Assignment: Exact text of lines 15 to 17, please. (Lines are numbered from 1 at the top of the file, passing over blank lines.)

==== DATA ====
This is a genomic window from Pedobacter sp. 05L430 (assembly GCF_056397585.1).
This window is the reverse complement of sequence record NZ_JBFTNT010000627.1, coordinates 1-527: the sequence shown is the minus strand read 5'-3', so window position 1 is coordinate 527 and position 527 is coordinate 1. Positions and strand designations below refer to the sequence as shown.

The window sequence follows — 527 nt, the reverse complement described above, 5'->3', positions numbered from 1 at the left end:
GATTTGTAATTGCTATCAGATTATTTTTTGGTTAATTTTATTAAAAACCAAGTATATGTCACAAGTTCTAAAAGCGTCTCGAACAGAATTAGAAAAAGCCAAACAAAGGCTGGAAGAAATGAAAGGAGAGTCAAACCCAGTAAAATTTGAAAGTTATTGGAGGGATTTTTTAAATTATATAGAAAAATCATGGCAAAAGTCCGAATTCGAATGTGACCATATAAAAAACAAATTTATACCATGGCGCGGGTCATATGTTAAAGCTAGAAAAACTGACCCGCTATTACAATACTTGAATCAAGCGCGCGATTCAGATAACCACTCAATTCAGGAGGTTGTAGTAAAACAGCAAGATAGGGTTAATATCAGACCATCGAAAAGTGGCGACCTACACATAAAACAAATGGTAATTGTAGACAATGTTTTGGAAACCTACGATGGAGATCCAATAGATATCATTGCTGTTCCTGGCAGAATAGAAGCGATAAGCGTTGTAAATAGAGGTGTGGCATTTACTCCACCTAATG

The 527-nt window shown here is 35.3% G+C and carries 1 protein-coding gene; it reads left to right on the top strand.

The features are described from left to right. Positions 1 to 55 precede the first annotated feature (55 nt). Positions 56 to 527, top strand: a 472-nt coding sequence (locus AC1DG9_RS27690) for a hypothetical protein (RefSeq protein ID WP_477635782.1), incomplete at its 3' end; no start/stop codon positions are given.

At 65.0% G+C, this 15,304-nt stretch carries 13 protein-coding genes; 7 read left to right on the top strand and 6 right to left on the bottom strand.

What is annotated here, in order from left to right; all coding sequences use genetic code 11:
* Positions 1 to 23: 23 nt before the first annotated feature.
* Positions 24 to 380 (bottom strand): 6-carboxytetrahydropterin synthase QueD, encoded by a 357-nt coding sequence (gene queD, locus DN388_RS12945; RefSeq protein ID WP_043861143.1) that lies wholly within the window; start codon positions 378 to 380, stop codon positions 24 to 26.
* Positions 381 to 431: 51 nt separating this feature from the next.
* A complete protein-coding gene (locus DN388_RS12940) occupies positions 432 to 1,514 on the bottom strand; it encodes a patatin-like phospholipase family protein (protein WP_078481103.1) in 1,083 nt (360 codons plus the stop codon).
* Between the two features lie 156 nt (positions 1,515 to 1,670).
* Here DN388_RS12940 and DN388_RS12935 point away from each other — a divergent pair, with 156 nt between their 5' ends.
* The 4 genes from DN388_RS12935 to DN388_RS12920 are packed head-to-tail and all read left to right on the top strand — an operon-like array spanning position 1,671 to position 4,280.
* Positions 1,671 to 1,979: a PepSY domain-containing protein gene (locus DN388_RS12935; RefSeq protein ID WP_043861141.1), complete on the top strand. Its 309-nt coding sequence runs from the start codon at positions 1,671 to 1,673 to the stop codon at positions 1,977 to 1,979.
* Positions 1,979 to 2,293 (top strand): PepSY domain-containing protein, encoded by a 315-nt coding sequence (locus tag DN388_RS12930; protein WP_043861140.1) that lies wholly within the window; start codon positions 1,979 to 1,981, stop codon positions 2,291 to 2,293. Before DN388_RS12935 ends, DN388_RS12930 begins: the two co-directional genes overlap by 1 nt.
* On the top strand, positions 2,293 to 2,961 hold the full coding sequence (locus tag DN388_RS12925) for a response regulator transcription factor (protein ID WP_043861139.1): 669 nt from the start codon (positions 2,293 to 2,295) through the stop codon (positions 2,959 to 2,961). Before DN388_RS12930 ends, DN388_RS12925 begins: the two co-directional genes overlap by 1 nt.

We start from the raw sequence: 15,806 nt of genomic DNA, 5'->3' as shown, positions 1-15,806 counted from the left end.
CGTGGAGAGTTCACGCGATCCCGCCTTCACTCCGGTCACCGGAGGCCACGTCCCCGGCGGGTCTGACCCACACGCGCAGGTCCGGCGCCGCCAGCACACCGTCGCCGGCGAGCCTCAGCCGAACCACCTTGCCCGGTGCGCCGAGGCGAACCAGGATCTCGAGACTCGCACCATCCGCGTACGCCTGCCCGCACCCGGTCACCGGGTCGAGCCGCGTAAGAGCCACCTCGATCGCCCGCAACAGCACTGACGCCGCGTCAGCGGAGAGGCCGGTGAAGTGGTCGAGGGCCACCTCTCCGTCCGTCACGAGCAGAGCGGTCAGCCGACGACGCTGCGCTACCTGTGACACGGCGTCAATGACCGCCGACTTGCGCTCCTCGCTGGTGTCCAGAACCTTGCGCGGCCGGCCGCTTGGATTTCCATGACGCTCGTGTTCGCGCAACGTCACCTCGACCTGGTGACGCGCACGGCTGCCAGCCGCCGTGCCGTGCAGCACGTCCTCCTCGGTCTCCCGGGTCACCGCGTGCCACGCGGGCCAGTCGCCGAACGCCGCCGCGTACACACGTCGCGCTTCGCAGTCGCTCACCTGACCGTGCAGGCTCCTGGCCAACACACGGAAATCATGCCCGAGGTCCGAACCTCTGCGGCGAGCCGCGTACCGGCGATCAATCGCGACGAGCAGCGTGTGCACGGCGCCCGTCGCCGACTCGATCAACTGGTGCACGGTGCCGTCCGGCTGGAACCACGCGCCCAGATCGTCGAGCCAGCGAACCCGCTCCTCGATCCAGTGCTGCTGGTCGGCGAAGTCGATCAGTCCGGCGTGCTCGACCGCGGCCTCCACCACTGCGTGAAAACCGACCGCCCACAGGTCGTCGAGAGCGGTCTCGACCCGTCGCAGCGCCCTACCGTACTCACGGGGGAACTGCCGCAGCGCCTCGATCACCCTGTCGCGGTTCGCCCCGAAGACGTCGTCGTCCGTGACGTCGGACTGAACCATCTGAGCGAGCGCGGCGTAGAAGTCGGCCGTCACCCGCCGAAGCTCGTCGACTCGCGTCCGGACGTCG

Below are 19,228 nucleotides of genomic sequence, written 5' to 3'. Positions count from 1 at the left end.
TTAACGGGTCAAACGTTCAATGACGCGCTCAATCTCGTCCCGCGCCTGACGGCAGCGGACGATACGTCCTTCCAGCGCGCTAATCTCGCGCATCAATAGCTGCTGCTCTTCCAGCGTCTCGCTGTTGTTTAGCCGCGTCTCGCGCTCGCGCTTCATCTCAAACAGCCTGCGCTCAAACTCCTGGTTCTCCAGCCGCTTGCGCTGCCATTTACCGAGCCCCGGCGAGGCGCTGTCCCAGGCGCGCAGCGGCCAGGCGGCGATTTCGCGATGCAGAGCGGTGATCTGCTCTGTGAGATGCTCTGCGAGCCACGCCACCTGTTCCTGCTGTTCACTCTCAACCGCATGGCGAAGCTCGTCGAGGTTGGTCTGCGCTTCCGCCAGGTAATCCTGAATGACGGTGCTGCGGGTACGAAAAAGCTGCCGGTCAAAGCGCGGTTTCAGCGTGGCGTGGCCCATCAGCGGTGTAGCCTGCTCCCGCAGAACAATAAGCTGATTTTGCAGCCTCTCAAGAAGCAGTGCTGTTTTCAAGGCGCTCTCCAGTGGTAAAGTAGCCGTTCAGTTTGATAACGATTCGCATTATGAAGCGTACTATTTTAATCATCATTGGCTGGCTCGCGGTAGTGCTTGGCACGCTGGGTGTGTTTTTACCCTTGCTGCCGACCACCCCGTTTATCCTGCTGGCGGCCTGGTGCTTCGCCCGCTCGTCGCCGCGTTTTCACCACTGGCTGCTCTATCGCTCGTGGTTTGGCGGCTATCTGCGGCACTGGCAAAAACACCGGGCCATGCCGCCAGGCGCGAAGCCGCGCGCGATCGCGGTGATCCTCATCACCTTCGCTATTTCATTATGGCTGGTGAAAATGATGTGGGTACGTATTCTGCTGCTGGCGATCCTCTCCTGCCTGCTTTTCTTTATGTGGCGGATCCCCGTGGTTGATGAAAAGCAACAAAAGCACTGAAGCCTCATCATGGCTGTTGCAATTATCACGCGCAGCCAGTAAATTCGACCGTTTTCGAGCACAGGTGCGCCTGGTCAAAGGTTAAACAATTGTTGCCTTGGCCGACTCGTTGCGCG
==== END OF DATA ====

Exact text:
* The 4 genes from DN388_RS12935 to DN388_RS12920 are packed head-to-tail and all read left to right on the top strand — an operon-like array spanning position 1,671 to position 4,280.
* Positions 1,671 to 1,979: a PepSY domain-containing protein gene (locus DN388_RS12935; RefSeq protein ID WP_043861141.1), complete on the top strand. Its 309-nt coding sequence runs from the start codon at positions 1,671 to 1,673 to the stop codon at positions 1,977 to 1,979.
* Positions 1,979 to 2,293 (top strand): PepSY domain-containing protein, encoded by a 315-nt coding sequence (locus tag DN388_RS12930; protein WP_043861140.1) that lies wholly within the window; start codon positions 1,979 to 1,981, stop codon positions 2,291 to 2,293. Before DN388_RS12935 ends, DN388_RS12930 begins: the two co-directional genes overlap by 1 nt.